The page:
Budget your way to a new home in Rhode Island

Stephen Perrino - Realtor
Published on April 30, 2019

Budget your way to a new home in Rhode Island

Buying a home isn’t as easy as walking up to a lender and requesting a mortgage. You’ll need cash for a down payment and the loan’s closing costs, unless you’re applying for a VA or USDA loan or receiving some down payment assistance through your local housing authority.

If you’ll be going after a conventional loan, you’ll typically (but not always) need 20 percent of the loan amount as the down payment.

Right now, the median sales price of a home in the U.S. is $240,000. Based on that price, you’ll need to come up with between $7,200 and $48,000 (depending on the loan program) just for the down payment.

Then, there are closing costs to consider. These vary, but they are typically between 2 and 5 percent of the loan amount.

Unless you have a stack of cash sitting around, you’ll need to start saving, and that takes careful planning. A well-though out budget is your road map.

The Budget

Budget to Buy a House in Rhode Island.
New Home in Rhode Island. Read our FREE Guide to Buying a House in Rhode Island.

It’s important to get your budget written down, whether that means using a spreadsheet, paper and pencil or personal finance software. Financial guru Dave Ramsey recommends the free budgeting software at everydollar.com or try Microsoft Money Plus Sunset Deluxe.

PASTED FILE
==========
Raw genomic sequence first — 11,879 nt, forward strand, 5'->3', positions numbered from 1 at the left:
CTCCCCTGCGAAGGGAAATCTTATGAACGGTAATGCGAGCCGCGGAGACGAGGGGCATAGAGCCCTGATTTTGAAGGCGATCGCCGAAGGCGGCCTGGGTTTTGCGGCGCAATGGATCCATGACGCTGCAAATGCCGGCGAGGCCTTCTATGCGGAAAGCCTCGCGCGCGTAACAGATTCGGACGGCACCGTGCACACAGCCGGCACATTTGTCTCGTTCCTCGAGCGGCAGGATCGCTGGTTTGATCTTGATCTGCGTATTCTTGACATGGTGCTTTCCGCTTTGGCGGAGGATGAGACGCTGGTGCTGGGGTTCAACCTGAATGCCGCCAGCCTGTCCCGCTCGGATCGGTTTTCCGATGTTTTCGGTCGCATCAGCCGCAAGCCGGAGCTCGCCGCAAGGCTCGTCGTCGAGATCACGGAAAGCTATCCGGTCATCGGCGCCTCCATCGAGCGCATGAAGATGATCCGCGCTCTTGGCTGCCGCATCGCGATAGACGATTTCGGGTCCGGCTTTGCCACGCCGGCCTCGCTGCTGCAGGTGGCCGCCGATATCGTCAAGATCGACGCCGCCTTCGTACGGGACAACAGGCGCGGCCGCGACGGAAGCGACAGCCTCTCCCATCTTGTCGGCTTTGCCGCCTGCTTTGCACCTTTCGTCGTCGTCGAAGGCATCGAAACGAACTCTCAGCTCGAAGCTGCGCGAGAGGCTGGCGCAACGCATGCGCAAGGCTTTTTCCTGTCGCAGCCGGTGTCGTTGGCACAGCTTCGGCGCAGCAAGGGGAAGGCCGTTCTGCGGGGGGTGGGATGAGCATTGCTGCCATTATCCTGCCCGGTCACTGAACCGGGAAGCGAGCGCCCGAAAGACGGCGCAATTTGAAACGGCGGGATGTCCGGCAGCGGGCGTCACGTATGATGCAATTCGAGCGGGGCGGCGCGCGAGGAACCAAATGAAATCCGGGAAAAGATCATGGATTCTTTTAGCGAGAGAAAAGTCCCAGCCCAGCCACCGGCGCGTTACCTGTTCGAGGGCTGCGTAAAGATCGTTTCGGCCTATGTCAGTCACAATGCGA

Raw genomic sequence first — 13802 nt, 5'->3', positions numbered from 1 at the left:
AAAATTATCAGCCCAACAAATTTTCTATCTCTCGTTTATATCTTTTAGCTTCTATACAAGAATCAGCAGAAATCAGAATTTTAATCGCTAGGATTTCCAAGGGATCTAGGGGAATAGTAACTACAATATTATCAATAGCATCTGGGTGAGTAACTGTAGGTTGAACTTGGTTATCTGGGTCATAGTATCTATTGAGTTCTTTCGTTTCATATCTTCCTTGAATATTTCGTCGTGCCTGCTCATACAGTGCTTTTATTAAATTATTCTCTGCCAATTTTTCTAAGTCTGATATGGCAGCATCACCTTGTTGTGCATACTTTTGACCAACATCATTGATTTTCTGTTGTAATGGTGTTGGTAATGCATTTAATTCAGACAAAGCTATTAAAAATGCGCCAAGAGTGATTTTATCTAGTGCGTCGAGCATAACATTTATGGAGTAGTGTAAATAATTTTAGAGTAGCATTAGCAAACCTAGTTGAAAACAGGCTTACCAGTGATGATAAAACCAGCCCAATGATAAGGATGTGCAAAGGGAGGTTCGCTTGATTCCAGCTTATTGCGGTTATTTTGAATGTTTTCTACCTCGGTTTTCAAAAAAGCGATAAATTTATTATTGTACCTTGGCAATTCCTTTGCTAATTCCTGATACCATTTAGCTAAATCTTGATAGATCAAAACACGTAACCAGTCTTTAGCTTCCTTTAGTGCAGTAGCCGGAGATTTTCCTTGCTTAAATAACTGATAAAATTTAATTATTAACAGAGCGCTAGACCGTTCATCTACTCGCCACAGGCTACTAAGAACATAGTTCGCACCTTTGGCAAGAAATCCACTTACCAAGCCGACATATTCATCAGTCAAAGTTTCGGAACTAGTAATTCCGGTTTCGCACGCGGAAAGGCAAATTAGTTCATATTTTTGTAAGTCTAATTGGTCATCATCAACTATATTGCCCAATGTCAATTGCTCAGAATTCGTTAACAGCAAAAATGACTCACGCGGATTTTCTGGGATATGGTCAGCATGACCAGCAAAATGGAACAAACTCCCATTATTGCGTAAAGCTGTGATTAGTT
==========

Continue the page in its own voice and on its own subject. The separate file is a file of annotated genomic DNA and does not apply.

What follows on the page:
The most basic of budgets includes your income and your outgo. Income should include all money from all sources.

Outgo includes not only your fixed expenses, such as rent or mortgage payments and installment loan payments, but variable expenses (utilities, telephone, etc.) and every single penny you spend on a daily basis.

Some spending that is frequently overlooked by budgeters includes:

  • Money given to charity
  • Dining out (yes, even that bagel and coffee you stop for each morning)
  • Transportation expenses (fuel, insurance, tolls and parking)
  • Auto maintenance
  • Pets (food, accessories, vet visits)

Keep a small notebook on you while you’re away from home so that you can quickly jot down the small purchases we all make every day. These may include items such as coffee and bus fare.

Give it a Trial Run

Budget to Buy a House in Rhode Island
New Home in Rhode Island. Read Our Free Guide to Buying a House in RI.

Take the new budget for a spin for a month or two and see how it fits and adjust where necessary. This way you can see how ready you are to buy your new home in Rhode Island.

Your budget will show you where you spend your money every week. More important, it will show you areas you can cut ― unnecessary spending that you can add to your house fund instead.

By the way, open an online savings account in which to stash your house fund and forego the debit card. Without a debit card, these accounts are a bit harder to access than a brick and mortar bank so you’ll be less tempted to raid the account.

Choose a fee-free account such as those offered by:

Today’s home buyer has options when it comes to buying a home in Rhode Island for the least amount of cash out-of-pocket. Go for one of the low-down payment programs and ensure your real estate agent requests that the seller pay a closing cost credit.

These two items alone will slash your cash out-lay tremendously and you’ll be in your new home sooner, rather than later.


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